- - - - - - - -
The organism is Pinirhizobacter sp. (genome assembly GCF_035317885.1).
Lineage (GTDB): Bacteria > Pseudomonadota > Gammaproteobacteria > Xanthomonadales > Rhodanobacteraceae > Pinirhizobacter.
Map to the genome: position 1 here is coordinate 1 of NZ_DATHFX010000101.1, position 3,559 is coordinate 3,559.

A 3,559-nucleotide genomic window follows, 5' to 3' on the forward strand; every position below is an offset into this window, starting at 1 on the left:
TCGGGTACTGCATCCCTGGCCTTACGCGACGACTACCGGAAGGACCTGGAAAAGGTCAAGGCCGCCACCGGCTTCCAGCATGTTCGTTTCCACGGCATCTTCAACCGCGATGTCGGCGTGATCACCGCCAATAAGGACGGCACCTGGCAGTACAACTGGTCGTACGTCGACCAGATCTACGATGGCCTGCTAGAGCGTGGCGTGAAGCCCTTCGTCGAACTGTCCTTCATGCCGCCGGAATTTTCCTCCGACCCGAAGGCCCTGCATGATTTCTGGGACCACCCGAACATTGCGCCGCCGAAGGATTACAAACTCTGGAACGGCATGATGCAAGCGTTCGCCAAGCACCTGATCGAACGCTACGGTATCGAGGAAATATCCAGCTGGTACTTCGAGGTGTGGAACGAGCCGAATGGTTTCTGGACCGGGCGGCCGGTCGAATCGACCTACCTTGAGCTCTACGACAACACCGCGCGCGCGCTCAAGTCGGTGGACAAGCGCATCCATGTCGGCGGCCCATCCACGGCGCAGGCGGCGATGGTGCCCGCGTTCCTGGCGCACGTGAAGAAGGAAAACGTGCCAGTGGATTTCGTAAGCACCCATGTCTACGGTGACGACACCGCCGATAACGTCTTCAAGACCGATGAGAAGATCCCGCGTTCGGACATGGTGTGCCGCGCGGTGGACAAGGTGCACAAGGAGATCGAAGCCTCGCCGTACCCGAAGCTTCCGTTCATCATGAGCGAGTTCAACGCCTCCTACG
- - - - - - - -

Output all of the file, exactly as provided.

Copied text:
The organism is Pinirhizobacter sp. (genome assembly GCF_035317885.1).
Lineage (GTDB): Bacteria > Pseudomonadota > Gammaproteobacteria > Xanthomonadales > Rhodanobacteraceae > Pinirhizobacter.
Map to the genome: position 1 here is coordinate 1 of NZ_DATHFX010000101.1, position 3,559 is coordinate 3,559.

A 3,559-nucleotide genomic window follows, 5' to 3' on the forward strand; every position below is an offset into this window, starting at 1 on the left:
TCGGGTACTGCATCCCTGGCCTTACGCGACGACTACCGGAAGGACCTGGAAAAGGTCAAGGCCGCCACCGGCTTCCAGCATGTTCGTTTCCACGGCATCTTCAACCGCGATGTCGGCGTGATCACCGCCAATAAGGACGGCACCTGGCAGTACAACTGGTCGTACGTCGACCAGATCTACGATGGCCTGCTAGAGCGTGGCGTGAAGCCCTTCGTCGAACTGTCCTTCATGCCGCCGGAATTTTCCTCCGACCCGAAGGCCCTGCATGATTTCTGGGACCACCCGAACATTGCGCCGCCGAAGGATTACAAACTCTGGAACGGCATGATGCAAGCGTTCGCCAAGCACCTGATCGAACGCTACGGTATCGAGGAAATATCCAGCTGGTACTTCGAGGTGTGGAACGAGCCGAATGGTTTCTGGACCGGGCGGCCGGTCGAATCGACCTACCTTGAGCTCTACGACAACACCGCGCGCGCGCTCAAGTCGGTGGACAAGCGCATCCATGTCGGCGGCCCATCCACGGCGCAGGCGGCGATGGTGCCCGCGTTCCTGGCGCACGTGAAGAAGGAAAACGTGCCAGTGGATTTCGTAAGCACCCATGTCTACGGTGACGACACCGCCGATAACGTCTTCAAGACCGATGAGAAGATCCCGCGTTCGGACATGGTGTGCCGCGCGGTGGACAAGGTGCACAAGGAGATCGAAGCCTCGCCGTACCCGAAGCTTCCGTTCATCATGAGCGAGTTCAACGCCTCCTACG